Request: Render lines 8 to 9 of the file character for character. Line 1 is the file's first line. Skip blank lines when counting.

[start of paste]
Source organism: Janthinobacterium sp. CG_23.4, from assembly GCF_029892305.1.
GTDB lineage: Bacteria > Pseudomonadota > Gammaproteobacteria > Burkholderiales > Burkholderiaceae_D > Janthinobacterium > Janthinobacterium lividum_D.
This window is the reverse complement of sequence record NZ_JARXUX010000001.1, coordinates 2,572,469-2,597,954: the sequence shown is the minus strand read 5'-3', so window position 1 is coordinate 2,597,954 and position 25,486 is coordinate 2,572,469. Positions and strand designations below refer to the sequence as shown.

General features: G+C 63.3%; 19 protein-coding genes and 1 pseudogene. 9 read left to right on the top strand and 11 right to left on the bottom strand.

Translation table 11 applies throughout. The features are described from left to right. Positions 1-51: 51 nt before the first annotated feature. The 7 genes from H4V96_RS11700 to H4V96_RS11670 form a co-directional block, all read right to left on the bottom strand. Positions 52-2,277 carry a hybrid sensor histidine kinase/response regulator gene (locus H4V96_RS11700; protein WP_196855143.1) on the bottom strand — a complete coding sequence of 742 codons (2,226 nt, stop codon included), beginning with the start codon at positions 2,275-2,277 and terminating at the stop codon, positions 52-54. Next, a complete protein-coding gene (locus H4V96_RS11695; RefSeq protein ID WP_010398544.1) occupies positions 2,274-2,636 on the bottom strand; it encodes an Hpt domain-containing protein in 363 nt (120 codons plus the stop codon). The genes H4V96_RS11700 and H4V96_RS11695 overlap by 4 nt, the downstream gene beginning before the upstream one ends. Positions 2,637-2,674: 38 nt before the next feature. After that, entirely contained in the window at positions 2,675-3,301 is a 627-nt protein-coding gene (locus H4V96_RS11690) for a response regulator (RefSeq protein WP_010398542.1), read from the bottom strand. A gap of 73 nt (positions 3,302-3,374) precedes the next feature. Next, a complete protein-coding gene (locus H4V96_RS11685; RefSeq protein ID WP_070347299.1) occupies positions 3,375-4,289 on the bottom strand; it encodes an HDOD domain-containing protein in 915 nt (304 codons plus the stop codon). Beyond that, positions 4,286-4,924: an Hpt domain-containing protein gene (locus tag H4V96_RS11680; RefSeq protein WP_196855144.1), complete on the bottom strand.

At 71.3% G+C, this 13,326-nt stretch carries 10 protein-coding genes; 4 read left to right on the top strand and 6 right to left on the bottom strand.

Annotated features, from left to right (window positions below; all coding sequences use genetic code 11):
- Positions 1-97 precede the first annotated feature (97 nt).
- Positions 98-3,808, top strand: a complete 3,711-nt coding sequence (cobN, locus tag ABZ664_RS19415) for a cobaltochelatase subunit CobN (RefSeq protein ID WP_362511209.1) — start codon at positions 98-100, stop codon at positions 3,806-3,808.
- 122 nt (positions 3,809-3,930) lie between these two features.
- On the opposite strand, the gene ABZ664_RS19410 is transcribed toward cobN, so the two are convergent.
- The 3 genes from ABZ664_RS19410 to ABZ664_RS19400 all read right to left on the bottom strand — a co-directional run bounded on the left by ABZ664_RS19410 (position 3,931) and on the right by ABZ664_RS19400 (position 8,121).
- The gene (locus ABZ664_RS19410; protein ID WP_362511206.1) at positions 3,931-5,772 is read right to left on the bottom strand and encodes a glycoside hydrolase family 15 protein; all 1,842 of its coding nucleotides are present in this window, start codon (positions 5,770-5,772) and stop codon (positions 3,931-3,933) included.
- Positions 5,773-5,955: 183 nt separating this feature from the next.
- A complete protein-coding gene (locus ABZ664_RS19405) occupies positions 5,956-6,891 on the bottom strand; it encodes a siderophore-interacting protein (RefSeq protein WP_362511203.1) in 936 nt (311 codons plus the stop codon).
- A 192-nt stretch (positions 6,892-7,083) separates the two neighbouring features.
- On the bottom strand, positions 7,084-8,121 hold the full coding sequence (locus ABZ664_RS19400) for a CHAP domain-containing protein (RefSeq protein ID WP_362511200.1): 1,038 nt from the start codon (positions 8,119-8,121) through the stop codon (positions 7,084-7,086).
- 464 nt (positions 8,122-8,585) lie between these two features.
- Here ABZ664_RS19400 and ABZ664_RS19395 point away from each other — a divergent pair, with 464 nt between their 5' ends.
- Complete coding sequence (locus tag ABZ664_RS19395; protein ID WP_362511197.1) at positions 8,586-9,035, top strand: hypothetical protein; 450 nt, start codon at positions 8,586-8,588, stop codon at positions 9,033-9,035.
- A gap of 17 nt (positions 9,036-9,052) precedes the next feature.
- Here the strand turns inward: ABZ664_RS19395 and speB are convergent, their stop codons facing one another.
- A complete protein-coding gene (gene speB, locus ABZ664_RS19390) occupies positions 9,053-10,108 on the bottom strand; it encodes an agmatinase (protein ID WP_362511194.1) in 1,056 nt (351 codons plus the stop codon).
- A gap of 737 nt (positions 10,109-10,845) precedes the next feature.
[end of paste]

- Positions 1-97 precede the first annotated feature (97 nt).
- Positions 98-3,808, top strand: a complete 3,711-nt coding sequence (cobN, locus tag ABZ664_RS19415) for a cobaltochelatase subunit CobN (RefSeq protein ID WP_362511209.1) — start codon at positions 98-100, stop codon at positions 3,806-3,808.